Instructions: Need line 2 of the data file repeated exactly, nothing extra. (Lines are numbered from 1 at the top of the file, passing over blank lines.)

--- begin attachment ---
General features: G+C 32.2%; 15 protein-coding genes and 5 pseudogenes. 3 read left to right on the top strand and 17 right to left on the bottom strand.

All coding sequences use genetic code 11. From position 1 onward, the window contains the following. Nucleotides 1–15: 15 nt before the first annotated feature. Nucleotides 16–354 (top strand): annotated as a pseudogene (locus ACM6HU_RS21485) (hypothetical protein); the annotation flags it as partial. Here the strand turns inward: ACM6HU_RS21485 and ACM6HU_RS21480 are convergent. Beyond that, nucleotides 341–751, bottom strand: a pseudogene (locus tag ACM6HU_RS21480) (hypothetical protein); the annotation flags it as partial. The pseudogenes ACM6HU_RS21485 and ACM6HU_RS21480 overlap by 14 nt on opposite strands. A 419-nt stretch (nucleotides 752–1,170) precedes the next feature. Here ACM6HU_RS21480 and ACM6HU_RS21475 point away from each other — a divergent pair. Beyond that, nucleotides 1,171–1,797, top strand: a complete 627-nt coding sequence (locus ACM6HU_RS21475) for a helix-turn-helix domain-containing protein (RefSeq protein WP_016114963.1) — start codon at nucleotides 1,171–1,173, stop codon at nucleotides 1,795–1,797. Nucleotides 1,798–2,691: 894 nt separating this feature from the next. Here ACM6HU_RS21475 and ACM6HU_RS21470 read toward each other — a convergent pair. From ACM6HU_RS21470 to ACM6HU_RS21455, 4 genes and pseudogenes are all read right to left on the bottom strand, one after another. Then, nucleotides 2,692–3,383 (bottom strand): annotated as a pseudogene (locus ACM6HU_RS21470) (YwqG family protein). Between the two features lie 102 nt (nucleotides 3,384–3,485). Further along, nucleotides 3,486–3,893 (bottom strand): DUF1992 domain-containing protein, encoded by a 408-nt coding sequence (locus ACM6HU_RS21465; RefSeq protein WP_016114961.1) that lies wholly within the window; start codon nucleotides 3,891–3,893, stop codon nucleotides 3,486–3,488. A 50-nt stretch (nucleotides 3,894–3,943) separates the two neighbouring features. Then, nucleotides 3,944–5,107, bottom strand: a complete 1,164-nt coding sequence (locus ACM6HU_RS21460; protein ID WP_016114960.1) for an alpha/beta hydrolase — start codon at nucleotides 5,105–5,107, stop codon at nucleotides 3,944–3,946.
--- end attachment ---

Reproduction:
All coding sequences use genetic code 11. From position 1 onward, the window contains the following. Nucleotides 1–15: 15 nt before the first annotated feature. Nucleotides 16–354 (top strand): annotated as a pseudogene (locus ACM6HU_RS21485) (hypothetical protein); the annotation flags it as partial. Here the strand turns inward: ACM6HU_RS21485 and ACM6HU_RS21480 are convergent. Beyond that, nucleotides 341–751, bottom strand: a pseudogene (locus tag ACM6HU_RS21480) (hypothetical protein); the annotation flags it as partial. The pseudogenes ACM6HU_RS21485 and ACM6HU_RS21480 overlap by 14 nt on opposite strands. A 419-nt stretch (nucleotides 752–1,170) precedes the next feature. Here ACM6HU_RS21480 and ACM6HU_RS21475 point away from each other — a divergent pair. Beyond that, nucleotides 1,171–1,797, top strand: a complete 627-nt coding sequence (locus ACM6HU_RS21475) for a helix-turn-helix domain-containing protein (RefSeq protein WP_016114963.1) — start codon at nucleotides 1,171–1,173, stop codon at nucleotides 1,795–1,797. Nucleotides 1,798–2,691: 894 nt separating this feature from the next. Here ACM6HU_RS21475 and ACM6HU_RS21470 read toward each other — a convergent pair. From ACM6HU_RS21470 to ACM6HU_RS21455, 4 genes and pseudogenes are all read right to left on the bottom strand, one after another. Then, nucleotides 2,692–3,383 (bottom strand): annotated as a pseudogene (locus ACM6HU_RS21470) (YwqG family protein). Between the two features lie 102 nt (nucleotides 3,384–3,485). Further along, nucleotides 3,486–3,893 (bottom strand): DUF1992 domain-containing protein, encoded by a 408-nt coding sequence (locus ACM6HU_RS21465; RefSeq protein WP_016114961.1) that lies wholly within the window; start codon nucleotides 3,891–3,893, stop codon nucleotides 3,486–3,488. A 50-nt stretch (nucleotides 3,894–3,943) separates the two neighbouring features. Then, nucleotides 3,944–5,107, bottom strand: a complete 1,164-nt coding sequence (locus ACM6HU_RS21460; protein ID WP_016114960.1) for an alpha/beta hydrolase — start codon at nucleotides 5,105–5,107, stop codon at nucleotides 3,944–3,946.